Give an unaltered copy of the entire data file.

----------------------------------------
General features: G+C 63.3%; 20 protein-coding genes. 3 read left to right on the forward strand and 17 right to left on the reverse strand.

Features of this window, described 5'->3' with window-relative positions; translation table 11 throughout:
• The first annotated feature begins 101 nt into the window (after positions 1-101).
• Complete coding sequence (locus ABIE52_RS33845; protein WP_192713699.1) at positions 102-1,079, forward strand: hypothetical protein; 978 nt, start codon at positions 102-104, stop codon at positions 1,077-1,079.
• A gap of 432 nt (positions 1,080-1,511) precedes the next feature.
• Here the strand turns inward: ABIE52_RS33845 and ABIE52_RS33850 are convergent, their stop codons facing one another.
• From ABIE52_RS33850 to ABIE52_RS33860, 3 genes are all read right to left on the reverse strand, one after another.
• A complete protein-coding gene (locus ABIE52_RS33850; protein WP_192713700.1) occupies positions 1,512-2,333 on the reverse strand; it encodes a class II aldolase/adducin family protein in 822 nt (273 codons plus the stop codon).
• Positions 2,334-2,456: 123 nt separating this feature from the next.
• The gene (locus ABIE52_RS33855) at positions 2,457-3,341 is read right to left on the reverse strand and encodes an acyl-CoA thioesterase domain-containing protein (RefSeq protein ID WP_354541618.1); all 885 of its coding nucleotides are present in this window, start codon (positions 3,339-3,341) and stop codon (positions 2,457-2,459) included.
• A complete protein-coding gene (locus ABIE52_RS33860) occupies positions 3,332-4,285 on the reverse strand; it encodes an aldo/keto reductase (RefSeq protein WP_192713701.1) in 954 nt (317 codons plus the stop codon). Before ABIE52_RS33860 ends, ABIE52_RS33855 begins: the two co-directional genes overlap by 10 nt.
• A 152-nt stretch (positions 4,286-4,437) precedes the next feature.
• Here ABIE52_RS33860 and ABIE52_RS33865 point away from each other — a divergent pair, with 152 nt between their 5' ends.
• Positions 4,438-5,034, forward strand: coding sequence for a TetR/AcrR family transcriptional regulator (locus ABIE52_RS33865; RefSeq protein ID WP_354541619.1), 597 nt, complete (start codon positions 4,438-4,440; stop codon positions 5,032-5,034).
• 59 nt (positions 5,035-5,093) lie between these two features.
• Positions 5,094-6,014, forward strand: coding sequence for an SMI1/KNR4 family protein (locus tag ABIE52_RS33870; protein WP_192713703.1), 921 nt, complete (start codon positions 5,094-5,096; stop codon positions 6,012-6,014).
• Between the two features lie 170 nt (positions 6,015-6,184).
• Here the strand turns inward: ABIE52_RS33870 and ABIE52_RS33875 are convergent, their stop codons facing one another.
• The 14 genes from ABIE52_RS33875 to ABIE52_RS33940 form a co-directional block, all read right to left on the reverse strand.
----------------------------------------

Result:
General features: G+C 63.3%; 20 protein-coding genes. 3 read left to right on the forward strand and 17 right to left on the reverse strand.

Features of this window, described 5'->3' with window-relative positions; translation table 11 throughout:
• The first annotated feature begins 101 nt into the window (after positions 1-101).
• Complete coding sequence (locus ABIE52_RS33845; protein WP_192713699.1) at positions 102-1,079, forward strand: hypothetical protein; 978 nt, start codon at positions 102-104, stop codon at positions 1,077-1,079.
• A gap of 432 nt (positions 1,080-1,511) precedes the next feature.
• Here the strand turns inward: ABIE52_RS33845 and ABIE52_RS33850 are convergent, their stop codons facing one another.
• From ABIE52_RS33850 to ABIE52_RS33860, 3 genes are all read right to left on the reverse strand, one after another.
• A complete protein-coding gene (locus ABIE52_RS33850; protein WP_192713700.1) occupies positions 1,512-2,333 on the reverse strand; it encodes a class II aldolase/adducin family protein in 822 nt (273 codons plus the stop codon).
• Positions 2,334-2,456: 123 nt separating this feature from the next.
• The gene (locus ABIE52_RS33855) at positions 2,457-3,341 is read right to left on the reverse strand and encodes an acyl-CoA thioesterase domain-containing protein (RefSeq protein ID WP_354541618.1); all 885 of its coding nucleotides are present in this window, start codon (positions 3,339-3,341) and stop codon (positions 2,457-2,459) included.
• A complete protein-coding gene (locus ABIE52_RS33860) occupies positions 3,332-4,285 on the reverse strand; it encodes an aldo/keto reductase (RefSeq protein WP_192713701.1) in 954 nt (317 codons plus the stop codon). Before ABIE52_RS33860 ends, ABIE52_RS33855 begins: the two co-directional genes overlap by 10 nt.
• A 152-nt stretch (positions 4,286-4,437) precedes the next feature.
• Here ABIE52_RS33860 and ABIE52_RS33865 point away from each other — a divergent pair, with 152 nt between their 5' ends.
• Positions 4,438-5,034, forward strand: coding sequence for a TetR/AcrR family transcriptional regulator (locus ABIE52_RS33865; RefSeq protein ID WP_354541619.1), 597 nt, complete (start codon positions 4,438-4,440; stop codon positions 5,032-5,034).
• 59 nt (positions 5,035-5,093) lie between these two features.
• Positions 5,094-6,014, forward strand: coding sequence for an SMI1/KNR4 family protein (locus tag ABIE52_RS33870; protein WP_192713703.1), 921 nt, complete (start codon positions 5,094-5,096; stop codon positions 6,012-6,014).
• Between the two features lie 170 nt (positions 6,015-6,184).
• Here the strand turns inward: ABIE52_RS33870 and ABIE52_RS33875 are convergent, their stop codons facing one another.
• The 14 genes from ABIE52_RS33875 to ABIE52_RS33940 form a co-directional block, all read right to left on the reverse strand.